2. Aaargh! How very annoying and frustrating it is when plans don’t go the way we wanted. Perhaps leave it for a year or so and see if the grass dies back after a bad year, then maybe the sedge will start to thrive? Or you can try again with more plants.

  3. Hmmm…. Meadows are sunny places and this spot looks pretty shady. If it’s going to receive any foot traffic, meadowy plants aren’t going to survive. Are you looking for a ground cover that attracts pollinators? I’d let the violets take over since some species are host plants for frittilary butterflies. You could even add some this fall or I could mail you bare roots of some of my violets since I have several million.

  4. This is amazing. I’ve always thought of sedges as moisture loving plants that wouldn’t do at all for a lawn. So, I was curious, and went looking for photos of your Pennsylvania sedge. What a surprise — it looks like something I saw recently at my favorite refuge.

    Obviously, I wouldn’t have seen that plant — no shade and lots of water on the refuge — but I did see large patches of what seemed to be grass, bent over as though running water had flattened it. Now, after some exploration, I suspect it might have been a sedge like C. texensis, which will take the sun. I can’t wait to get back down to the refuge and get some photos. I had no idea that such a thing as grass-like sedges existed. So cool!

  5. Well, gardening is all about perversity, I think. I like the approach of “seeing what sticks” and sometimes, in those tough spots, that’s all one can accomplish. Those darn plants–not doing what we want.

  6. I think I commented on the wrong post ? duh ? haha .. in any case .. I actually am a fan of moss like Laurie .. our lawns have shrunk to almost nothing and I am very happy with that fact, although i have to let Garden PA have a little patch to play with .. I think it is a man thing ? LOL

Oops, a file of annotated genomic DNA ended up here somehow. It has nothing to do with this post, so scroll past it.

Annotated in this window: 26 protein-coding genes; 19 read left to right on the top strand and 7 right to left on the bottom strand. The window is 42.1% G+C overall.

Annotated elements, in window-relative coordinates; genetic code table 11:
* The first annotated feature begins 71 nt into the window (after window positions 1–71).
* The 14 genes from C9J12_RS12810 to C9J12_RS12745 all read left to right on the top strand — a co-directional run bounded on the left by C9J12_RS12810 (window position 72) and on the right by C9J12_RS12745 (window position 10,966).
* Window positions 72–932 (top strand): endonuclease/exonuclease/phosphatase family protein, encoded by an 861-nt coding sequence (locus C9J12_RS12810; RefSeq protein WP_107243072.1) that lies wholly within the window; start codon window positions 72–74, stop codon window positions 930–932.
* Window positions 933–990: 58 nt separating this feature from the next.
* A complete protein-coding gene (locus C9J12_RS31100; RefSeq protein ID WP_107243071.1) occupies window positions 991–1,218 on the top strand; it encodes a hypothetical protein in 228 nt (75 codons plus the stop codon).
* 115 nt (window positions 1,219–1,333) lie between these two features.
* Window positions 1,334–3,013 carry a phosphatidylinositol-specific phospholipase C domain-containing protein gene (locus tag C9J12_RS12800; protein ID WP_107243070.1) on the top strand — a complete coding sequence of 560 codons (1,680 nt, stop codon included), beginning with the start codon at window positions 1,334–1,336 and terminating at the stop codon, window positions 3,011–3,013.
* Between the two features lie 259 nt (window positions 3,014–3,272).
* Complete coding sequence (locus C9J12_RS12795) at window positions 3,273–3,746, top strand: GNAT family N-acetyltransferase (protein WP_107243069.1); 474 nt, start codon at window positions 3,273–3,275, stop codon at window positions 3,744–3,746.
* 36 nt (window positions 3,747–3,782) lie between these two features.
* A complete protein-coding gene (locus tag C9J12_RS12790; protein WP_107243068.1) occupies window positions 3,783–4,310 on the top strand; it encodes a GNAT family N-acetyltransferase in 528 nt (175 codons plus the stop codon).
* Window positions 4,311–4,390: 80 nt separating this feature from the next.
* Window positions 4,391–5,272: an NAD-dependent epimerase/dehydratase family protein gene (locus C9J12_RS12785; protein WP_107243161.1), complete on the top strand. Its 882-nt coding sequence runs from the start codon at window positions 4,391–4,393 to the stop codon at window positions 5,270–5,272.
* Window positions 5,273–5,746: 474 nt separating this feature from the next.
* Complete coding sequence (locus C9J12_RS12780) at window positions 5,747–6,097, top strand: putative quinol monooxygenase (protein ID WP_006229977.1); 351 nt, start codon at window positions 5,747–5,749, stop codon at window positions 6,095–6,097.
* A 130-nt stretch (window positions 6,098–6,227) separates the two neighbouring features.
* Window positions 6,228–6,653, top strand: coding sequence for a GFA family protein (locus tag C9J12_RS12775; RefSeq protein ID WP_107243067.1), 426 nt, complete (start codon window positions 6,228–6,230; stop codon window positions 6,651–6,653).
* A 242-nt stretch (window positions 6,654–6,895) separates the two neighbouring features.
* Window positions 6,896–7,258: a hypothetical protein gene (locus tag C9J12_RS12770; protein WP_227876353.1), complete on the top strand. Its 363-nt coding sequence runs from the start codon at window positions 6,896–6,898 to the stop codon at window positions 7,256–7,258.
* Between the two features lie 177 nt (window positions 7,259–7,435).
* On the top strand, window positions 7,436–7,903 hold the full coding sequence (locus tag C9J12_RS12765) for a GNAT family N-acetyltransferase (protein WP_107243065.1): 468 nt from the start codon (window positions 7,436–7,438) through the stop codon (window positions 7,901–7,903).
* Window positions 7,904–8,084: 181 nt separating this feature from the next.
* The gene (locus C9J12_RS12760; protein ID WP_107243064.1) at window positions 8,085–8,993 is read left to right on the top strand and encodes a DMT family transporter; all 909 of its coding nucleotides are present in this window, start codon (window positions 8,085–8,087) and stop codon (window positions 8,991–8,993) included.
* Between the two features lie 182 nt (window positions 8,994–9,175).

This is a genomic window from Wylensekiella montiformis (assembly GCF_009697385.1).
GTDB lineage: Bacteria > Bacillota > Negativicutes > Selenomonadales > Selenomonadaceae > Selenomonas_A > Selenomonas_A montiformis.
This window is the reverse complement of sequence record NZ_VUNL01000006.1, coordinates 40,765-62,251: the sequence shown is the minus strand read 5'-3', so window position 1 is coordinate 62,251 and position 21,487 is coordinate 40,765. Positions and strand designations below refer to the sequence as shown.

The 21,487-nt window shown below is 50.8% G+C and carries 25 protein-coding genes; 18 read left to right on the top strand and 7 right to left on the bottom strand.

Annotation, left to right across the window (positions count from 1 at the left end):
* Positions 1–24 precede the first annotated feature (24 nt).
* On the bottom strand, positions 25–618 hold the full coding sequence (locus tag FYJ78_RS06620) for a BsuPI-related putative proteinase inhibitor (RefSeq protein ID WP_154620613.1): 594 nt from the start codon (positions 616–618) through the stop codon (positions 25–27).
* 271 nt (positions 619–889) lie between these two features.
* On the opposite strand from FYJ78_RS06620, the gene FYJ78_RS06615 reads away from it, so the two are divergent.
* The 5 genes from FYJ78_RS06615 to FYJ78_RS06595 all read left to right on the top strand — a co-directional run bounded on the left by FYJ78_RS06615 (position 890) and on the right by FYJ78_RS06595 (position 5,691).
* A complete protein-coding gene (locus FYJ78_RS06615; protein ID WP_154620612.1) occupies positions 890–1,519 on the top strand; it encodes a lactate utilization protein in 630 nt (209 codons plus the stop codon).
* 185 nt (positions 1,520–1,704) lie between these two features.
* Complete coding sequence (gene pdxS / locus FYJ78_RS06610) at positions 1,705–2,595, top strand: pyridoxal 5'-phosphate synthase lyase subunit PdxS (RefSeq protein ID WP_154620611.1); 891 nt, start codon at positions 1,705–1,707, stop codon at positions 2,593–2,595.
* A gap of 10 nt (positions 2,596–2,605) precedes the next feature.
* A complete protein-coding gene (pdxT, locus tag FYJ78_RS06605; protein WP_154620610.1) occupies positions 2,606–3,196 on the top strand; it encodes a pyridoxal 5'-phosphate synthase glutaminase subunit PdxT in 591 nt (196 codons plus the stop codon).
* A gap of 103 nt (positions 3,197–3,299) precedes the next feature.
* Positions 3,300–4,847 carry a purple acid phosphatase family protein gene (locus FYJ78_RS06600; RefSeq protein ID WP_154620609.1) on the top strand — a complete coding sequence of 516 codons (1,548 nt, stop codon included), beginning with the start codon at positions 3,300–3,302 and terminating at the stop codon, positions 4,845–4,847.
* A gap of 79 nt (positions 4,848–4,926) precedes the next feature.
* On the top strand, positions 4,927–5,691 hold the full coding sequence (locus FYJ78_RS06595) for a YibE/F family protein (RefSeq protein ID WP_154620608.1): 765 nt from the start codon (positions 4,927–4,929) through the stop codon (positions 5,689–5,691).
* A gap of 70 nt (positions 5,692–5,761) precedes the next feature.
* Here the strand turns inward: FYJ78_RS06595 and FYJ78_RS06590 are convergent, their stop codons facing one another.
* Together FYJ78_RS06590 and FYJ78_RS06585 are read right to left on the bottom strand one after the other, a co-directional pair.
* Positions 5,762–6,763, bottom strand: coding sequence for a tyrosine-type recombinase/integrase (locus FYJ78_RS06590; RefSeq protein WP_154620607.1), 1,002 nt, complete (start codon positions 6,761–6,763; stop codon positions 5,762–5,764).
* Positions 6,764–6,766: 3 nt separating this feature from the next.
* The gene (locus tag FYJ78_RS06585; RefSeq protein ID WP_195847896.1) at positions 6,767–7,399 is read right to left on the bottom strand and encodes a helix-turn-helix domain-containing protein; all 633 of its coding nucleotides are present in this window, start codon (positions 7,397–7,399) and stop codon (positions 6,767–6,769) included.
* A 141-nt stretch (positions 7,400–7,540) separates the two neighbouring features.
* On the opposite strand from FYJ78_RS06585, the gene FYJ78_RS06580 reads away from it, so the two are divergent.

I do love sedges .. have a couple here and there .. so I get your way of thinking .. but yes .. a few well placed bulbs in the Fall could really perk up that look as well .. good luck !

  7. Well, you could call it “the back 40” We used that term when we really did have a lot of space and then there was “that” area. You can call it a meadow, or “that area” or feel free to use “back 40” whether it is or isn’t. Don’t we all have one of those places?

  8. My first yard project after I moved into my house was to remove the grass from the back of the lot and plant a meadow from seed. It was a meadow for about two years and then it started to change. Now it’s half purple coneflower “forest” and half sturdy asters, goldenrod, wild senna to hold the coneflowers from taking over completely. I have been removing, and continue to remove, grass here and there throughout the rest of the yard. Trees have complicated the small lot as well, but the birds love it. Anyway I just put in some Pennsylvania Sedge in one area under my half-failing redbud to see what happens. It never ends, but it’s always interesting.